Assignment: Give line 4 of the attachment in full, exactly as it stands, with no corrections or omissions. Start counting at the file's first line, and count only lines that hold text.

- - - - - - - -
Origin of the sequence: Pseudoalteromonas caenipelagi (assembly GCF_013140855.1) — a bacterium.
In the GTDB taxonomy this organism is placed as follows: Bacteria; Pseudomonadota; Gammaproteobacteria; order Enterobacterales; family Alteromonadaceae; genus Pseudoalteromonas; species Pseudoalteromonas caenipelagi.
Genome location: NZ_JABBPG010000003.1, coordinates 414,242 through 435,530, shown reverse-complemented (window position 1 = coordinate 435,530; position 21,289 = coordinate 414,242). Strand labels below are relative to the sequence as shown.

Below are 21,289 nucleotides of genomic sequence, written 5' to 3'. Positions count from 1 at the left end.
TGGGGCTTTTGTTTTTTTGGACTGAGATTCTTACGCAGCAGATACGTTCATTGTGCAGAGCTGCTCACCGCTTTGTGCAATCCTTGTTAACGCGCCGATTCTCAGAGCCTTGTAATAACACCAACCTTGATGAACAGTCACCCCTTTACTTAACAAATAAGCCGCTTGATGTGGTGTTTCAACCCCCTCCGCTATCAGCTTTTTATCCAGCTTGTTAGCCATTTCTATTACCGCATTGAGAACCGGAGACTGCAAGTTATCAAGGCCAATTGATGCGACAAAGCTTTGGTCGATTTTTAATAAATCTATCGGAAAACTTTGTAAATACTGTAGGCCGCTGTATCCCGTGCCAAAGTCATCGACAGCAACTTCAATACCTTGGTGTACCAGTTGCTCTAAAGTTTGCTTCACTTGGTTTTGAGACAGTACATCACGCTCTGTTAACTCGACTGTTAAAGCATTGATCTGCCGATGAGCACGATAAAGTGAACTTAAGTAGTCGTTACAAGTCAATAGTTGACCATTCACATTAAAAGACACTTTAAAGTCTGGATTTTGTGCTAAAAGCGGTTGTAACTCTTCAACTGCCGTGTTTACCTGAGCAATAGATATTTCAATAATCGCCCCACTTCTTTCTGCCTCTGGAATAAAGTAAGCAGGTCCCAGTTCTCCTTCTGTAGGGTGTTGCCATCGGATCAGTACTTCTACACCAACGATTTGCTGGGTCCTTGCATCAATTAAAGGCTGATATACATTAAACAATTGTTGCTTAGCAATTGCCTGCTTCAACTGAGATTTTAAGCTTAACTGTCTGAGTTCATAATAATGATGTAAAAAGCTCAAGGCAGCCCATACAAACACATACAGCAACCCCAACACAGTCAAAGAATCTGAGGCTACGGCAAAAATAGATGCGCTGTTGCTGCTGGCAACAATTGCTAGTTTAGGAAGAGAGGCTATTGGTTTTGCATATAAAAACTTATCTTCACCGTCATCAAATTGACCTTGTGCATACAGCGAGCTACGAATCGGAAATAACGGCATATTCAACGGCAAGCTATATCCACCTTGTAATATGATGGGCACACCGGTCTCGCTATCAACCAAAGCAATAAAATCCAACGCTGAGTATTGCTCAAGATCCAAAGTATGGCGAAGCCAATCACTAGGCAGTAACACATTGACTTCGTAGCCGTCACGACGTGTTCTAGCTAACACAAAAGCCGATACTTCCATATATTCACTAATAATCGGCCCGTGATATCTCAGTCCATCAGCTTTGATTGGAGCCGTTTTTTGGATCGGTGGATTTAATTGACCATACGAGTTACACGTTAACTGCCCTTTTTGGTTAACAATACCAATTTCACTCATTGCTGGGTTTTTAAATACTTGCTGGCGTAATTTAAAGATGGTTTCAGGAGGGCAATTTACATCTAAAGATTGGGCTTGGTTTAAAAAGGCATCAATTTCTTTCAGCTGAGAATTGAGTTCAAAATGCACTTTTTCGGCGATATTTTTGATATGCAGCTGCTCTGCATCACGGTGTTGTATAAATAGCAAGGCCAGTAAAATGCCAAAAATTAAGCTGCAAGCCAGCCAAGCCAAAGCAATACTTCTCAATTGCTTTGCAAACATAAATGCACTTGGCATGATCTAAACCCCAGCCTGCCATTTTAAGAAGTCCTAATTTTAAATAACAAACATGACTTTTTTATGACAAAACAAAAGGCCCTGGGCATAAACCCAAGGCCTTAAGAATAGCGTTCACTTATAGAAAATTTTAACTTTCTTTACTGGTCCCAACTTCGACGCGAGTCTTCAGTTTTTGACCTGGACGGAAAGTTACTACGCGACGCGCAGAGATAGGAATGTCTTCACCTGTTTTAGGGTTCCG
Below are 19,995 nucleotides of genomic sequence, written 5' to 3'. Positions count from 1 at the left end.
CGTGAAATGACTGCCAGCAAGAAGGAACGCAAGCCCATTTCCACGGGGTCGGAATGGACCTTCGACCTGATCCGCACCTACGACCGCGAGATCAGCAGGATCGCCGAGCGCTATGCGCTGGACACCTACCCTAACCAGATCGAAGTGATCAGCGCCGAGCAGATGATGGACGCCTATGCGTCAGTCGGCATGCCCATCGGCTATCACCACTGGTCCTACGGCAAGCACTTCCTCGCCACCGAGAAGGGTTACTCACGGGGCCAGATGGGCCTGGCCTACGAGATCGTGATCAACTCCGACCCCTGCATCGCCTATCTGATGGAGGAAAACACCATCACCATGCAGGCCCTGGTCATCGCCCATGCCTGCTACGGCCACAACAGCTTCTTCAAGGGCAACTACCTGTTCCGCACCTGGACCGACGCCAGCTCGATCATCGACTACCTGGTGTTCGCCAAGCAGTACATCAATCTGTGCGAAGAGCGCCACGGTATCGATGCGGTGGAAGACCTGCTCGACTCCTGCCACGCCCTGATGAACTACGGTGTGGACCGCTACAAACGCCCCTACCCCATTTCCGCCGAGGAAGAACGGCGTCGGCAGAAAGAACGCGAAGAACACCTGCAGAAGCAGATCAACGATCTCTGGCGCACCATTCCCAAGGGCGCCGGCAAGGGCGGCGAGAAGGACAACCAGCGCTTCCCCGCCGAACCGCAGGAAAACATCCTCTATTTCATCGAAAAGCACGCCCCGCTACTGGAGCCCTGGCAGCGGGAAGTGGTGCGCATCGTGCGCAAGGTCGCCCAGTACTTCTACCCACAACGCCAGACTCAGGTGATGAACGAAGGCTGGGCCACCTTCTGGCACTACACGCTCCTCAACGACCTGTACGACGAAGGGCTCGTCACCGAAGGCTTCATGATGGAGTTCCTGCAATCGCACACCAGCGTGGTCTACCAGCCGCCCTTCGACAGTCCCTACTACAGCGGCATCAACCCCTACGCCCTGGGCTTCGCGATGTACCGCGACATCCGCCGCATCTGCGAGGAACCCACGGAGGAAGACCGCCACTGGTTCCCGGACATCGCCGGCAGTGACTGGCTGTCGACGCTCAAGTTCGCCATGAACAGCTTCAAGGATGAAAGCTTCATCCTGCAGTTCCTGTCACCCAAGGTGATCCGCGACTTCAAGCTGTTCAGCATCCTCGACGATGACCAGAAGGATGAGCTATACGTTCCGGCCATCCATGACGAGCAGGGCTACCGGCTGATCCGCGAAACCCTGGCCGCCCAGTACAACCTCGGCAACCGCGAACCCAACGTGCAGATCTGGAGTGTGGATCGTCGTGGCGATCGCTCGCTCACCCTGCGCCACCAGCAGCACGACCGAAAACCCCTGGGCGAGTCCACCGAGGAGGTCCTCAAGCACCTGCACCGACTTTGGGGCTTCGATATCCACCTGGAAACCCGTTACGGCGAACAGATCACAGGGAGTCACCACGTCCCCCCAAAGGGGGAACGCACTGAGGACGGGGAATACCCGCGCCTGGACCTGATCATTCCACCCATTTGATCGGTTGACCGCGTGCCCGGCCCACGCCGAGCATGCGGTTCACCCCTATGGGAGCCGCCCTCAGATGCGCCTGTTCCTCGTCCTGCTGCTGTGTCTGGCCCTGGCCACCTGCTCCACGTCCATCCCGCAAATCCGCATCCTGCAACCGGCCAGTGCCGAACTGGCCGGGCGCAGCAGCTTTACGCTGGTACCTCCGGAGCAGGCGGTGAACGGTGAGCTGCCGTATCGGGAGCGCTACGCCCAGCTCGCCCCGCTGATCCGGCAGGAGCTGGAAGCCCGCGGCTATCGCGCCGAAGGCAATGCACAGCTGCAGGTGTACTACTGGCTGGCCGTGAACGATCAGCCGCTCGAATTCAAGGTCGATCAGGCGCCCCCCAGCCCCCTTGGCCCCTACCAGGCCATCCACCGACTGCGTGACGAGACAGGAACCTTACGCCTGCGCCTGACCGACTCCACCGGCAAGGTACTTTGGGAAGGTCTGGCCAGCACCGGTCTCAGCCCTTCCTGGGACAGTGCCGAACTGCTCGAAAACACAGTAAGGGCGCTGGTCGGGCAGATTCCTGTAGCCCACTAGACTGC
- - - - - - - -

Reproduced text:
Below are 21,289 nucleotides of genomic sequence, written 5' to 3'. Positions count from 1 at the left end.